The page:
This surgery is used to treat hypospadias. This condition affects the penis and urethra. The urethra is the tube that connects the bladder to the outside of the body so that urine can exit. With hypospadias, the opening of the urethra develops on the underside of the penis. The goal of surgery is to put the opening of the urethra at the tip of the penis.
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Reasons for Procedure
The surgery is done on male children born with hypospadias. Some males will not have problems from hypospadias. In some, the condition may make it difficult for the child to urinate while standing. It may also affect sexual function.
The surgery is typically done at age 3-18 months old. It can also be done in older children and adults. In infants with hypospadias, circumcision should not be done. Tissue from the foreskin may be used if surgery is done to correct the hypospadias.
Complications may occur after hypospadias surgery. The further the opening is from the tip of the penis, the higher the complication rate. If your child is having hypospadias surgery, the doctor will review a list of possible complications, which may include:
- A new opening on the underside of the penis called a fistula, causing urine leakage
- Scarring/narrowing of the urethra that makes it difficult to urinate
- Alterations in sensation of the penis
- Need for more surgery
- Reaction to the anesthesia
- Infection—wound infection or urinary tract infection
- Psychological trauma
Discuss these risks with the doctor before the surgery.
What to Expect
Prior to Procedure
The doctor may do the following:
- Physical exam
- Imaging, blood, and urine tests
- Discuss the anesthesia being used and the potential risks
Talk to the doctor about your child’s medications and supplements. Your child may need to stop certain medications before the surgery. The doctor may also ask that your child take certain medications to prepare for surgery.
Your child will need to have an empty stomach before the procedure. Ask the doctor when your child will need to stop eating.
General anesthesia is used during surgery. This will keep your child asleep and block any pain.
Description of Procedure
This is usually done in an outpatient setting. Your child will not need to stay in the hospital overnight.
Your child will be prepared for surgery. IVs will be placed in his arms for medications and fluids. Several techniques may be used to reconstruct the urethra. The doctor will attempt to use existing urethral tissue to:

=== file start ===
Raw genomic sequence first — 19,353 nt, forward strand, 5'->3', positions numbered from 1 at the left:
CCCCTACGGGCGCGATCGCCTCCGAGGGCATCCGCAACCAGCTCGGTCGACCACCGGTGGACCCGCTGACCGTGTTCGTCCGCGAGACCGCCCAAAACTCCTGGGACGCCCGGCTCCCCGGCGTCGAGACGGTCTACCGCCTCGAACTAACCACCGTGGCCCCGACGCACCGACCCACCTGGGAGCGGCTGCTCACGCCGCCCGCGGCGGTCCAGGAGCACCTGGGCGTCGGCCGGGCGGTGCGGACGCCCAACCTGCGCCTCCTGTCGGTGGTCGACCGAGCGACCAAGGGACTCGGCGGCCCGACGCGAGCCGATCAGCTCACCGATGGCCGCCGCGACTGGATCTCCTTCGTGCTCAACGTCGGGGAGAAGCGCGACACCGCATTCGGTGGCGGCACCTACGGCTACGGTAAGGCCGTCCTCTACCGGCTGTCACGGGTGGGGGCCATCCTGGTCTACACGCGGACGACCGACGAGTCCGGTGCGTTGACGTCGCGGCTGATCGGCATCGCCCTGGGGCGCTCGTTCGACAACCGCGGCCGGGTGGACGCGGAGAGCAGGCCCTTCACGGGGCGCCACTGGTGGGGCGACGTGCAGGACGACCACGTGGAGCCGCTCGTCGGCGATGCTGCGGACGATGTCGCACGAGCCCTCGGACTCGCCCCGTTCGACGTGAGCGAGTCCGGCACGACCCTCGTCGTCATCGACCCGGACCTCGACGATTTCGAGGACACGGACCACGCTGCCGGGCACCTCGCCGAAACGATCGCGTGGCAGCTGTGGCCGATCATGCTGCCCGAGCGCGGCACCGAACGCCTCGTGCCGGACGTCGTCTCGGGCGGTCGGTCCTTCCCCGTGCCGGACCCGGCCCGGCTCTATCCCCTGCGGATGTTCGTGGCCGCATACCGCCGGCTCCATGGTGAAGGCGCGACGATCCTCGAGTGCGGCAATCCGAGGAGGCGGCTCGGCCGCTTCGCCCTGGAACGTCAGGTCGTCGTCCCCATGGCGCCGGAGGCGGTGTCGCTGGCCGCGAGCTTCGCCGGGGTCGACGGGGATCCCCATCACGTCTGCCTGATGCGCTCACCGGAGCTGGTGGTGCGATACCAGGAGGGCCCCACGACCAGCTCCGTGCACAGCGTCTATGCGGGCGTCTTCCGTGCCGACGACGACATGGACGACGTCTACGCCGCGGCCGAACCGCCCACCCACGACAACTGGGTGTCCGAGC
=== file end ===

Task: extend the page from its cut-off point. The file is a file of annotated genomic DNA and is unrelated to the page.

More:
- Divert the tube to the correct position
- Widen the tube if needed
Tissue may be taken from the foreskin or mouth to reconstruct the urethra. Incisions and graft procedures may also be needed to loosen certain areas of tissue to straighten the penis or correct other problems. A temporary catheter or stent may be placed in the penis for up to 2 weeks. This will allow your child to urinate. Bandages will be placed around the penis.
More complex cases may require a two-stage surgery approach.
How Long Will It Take?
1½ to 3 hours
How Much Will It Hurt?
Your child will be asleep during surgery. After the procedure, the doctor will give your child pain medication.
At the Care Center
The staff will provide care to make your child more comfortable and promote recovery. Pain medications and antibiotics may be given. Swelling at the surgery area is normal.
During your stay, the hospital staff will take steps to reduce your child's chance of infection such as:
- Washing their hands
- Wearing gloves or masks
- Keeping your child's incisions covered
There are also steps you can take to reduce your child's chances of infection such as:
- Washing your hands and your child's hands often and reminding visitors and healthcare providers to do the same
- Reminding your child's healthcare providers to wear gloves or masks
- Not allowing others to touch your child's incisions
Encourage light, gentle play while the penis is healing. Follow any instructions on wound care to prevent infection.
Call Your Child’s Doctor
Contact your child's doctor if their recovery is not progressing as expected or they develop complications such as:
- Pain that is not controlled with medication given
- Redness, increased swelling, or tenderness in the penis
- Signs of infection, including fever and chills
- Nausea or vomiting
- Inability to eat or drink
- Difficulty urinating or cannot urinate
- Catheter or stitches fall out
If you think you have an emergency, call for emergency medical services right away.
American Urological Association
Healthy Children—American Academy of Pediatrics
Canadian Urological Association
Canning DA. Can we correct hypospadias with a staged operation? If not, are we bold enough to report it? J Urol. 2015;194(2):284-285.
Hypospadias. EBSCO DynaMed Plus website. Available at:http://www.dynamed.com/topics/dmp~AN~T113719/Hypospadias. Updated June 28, 2016. Accessed December 18, 2017.
Hypospadias/chordee. Cincinnati Children’s website. Available at: https://www.cincinnatichildrens.org/health/h/hypospadias. Updated April 2016. Accessed December 18, 2017.
Schlomer B, Breyer B, Copp H, Baskin L, DiSandro M. Do adult men with untreated hypospadias have adverse outcomes? A pilot study using a social media advertised survey. J Pediatr Urol. 2014;10(4):672-679.
Schneuer FJ, Holland AJ, Pereira G, Bower C, Nassar N. Prevalence, repairs, and complications of hypospadias: an Austrailian population-based study. Arch Dis Child. 2015;100(11):1038-1043.
Last reviewed November 2018 by EBSCO Medical Review Board Adrienne Carmack, MD Last Updated: 12/20/2014